What do a bag of chips and loud crunching do to your kids? If you said throw them into a rage, we should talk. Did you know that some of us are triggered by noises? I am not talking about being slightly annoyed, I am talking about an urge to go completely ballistic when hearing these sounds. Let me introduce you to the world of sound rage, better known as Misophonia. Don’t know what that is? Take the Misophonia quiz below to see if it sounds familiar.
She mentioned her stomach hurts for the hundredth time today. Her face lights up when I tell her I am going to take her to the doctor. “When!” She beams, her little body covered in band-aids. I am concerned. My five-year-old is consumed with her health. “Do I have a fever?” She asks. “Do you think I am sick?” She questions. Unfortunately, I have seen this behavior before. As a child therapist, I know exactly where we are headed. We are entering the world of health anxiety.
“You just need to stop babying him!” “She’ll grow out of it. My kids did that too.” “She just needs a good spanking!” Sound familiar? These comments can make your blood boil – and they should! Unsolicited opinions are the worst. But sometimes they aren’t from strangers. Sometimes these comments can come from your closest friends, your aging parents or even your partner. Just because you are related, doesn’t mean they are instantly going to get your anxious child.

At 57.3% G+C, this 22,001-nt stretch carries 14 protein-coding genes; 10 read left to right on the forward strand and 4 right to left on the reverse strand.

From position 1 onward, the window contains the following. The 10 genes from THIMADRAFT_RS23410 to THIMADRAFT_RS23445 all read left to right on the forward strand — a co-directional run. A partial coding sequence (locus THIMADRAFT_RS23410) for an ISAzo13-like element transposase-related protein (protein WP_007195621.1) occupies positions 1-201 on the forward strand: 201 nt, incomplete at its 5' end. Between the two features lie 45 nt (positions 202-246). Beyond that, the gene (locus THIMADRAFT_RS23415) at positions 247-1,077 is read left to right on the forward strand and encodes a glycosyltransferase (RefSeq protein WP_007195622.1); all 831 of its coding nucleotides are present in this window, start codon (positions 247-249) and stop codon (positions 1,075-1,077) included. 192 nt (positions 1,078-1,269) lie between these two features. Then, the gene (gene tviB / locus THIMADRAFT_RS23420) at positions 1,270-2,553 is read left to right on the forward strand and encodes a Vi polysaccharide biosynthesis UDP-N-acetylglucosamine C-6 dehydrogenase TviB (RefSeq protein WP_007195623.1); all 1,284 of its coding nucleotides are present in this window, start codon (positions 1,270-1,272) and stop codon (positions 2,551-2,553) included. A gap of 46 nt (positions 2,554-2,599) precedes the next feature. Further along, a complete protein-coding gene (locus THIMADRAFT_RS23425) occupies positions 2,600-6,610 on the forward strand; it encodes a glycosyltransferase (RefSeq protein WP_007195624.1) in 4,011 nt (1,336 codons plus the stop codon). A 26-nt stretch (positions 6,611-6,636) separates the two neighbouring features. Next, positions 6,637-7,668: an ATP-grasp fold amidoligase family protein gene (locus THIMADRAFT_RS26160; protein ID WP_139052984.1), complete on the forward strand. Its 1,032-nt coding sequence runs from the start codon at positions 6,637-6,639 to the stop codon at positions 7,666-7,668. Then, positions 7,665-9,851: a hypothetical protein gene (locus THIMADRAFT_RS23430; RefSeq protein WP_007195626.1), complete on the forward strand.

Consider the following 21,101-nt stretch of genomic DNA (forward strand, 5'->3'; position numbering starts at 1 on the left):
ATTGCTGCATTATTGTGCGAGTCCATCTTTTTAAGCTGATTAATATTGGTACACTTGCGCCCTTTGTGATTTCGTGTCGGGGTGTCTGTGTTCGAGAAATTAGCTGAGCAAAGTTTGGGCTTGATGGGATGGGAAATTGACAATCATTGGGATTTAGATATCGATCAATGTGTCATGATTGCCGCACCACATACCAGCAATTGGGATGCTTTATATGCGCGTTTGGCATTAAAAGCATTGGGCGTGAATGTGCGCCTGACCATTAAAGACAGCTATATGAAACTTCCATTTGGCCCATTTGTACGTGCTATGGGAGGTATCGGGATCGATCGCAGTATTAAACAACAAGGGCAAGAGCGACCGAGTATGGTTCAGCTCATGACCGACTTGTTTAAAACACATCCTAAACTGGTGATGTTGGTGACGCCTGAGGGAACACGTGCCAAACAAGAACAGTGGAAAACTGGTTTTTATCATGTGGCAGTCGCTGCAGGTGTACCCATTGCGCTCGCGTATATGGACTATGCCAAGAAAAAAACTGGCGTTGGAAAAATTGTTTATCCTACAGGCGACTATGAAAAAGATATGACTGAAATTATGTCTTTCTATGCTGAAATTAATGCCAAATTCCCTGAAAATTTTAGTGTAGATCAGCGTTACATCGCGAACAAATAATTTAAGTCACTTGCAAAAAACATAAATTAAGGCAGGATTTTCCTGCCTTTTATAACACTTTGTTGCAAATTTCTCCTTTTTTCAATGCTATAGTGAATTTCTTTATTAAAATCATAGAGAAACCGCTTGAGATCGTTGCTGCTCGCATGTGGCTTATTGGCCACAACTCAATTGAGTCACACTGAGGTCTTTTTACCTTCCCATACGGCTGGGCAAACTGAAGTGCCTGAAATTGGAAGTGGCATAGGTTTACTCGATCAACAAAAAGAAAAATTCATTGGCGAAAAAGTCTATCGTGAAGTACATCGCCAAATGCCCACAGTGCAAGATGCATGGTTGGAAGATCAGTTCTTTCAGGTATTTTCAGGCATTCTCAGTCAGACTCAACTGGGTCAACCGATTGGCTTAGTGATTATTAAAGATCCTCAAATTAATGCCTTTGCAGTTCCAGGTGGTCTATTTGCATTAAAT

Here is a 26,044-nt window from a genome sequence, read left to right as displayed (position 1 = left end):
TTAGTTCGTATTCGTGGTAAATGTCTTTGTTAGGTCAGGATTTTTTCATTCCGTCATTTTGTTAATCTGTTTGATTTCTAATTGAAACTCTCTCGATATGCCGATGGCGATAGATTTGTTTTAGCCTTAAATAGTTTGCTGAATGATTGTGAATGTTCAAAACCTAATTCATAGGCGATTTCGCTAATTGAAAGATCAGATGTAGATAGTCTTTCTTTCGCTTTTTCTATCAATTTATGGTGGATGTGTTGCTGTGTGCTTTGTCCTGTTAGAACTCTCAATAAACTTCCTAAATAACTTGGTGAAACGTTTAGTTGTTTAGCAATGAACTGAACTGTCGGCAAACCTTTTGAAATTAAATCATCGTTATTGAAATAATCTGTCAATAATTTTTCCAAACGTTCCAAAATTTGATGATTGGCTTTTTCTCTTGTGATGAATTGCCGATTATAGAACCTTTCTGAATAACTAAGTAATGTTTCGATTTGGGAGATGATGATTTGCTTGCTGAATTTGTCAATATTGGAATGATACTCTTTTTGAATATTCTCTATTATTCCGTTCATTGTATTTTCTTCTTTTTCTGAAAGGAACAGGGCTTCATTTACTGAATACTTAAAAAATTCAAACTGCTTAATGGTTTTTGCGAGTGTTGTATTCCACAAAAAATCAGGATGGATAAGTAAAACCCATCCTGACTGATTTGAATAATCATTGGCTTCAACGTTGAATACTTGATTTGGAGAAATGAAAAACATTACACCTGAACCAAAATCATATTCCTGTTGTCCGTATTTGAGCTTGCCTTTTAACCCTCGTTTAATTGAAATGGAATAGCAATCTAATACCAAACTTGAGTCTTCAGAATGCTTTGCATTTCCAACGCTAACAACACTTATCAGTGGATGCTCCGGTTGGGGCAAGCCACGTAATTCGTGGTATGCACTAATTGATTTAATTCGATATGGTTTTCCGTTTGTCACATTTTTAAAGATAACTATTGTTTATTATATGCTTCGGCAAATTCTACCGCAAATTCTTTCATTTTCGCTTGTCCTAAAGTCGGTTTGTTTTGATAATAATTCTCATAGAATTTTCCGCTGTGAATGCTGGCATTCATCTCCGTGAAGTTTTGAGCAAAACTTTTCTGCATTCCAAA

In this week’s episode of Ask the Child Therapist, I am answering the question, “How can I help my child with perfectionism?” From perfectionist toddlers to perfectionist teens – children who strive to be perfect are over stressed. Child perfectionism causes tantrums, meltdowns and late nights full of worries. Does your child show signs of perfectionism? Here are some quick tips on how to help.
It is that time of year again – frenzied shopping, experimental baking and party after party. Holidays are many people’s favorite time of year. I love everything about the holidays – except the over stimulation and pace that turns my otherwise well-behaved little children – into gremlins, causing holiday meltdowns.
Do you walk on eggshells trying to help your anxious child? Do you ask yourself, how do I help my anxious kid? There are some simple things you can do to help your child beat anxiety. Here are a few.
Do you know there is a link between Sensory Processing Disorder and Anxiety? It is not a coincidence that kids with SPD often have anxiety.
Being a parent of anxious kids can be exhausting and confusing. Here are 21 things every parent should know and understand about anxious kids.
In this week’s episode of Ask the Therapist a reader asks how to help her daughter overcome her fear of dogs. Do you have a child with a phobia or fear? Learn how to help your child.
In this episode I will answer how to help your child is they are scared to try new things, how a child is born with anxiety and how to help kids socially.
Dear Mom and Dad, It’s me your anxious kid. I know you don’t say it, but my anxiety is draining us both. It’s okay, you can admit it. I see it on your face.
Sometimes anxious kids don’t look anxious. Sometimes they look hyper and unfocused. Unfortunately it is common for these kids to be misdiagnosed with ADHD. Here is why.
For most kids Halloween is all about fun and candy, but for some kids all the focus on blood and gore can make them scared of Halloween. Here’s how to help.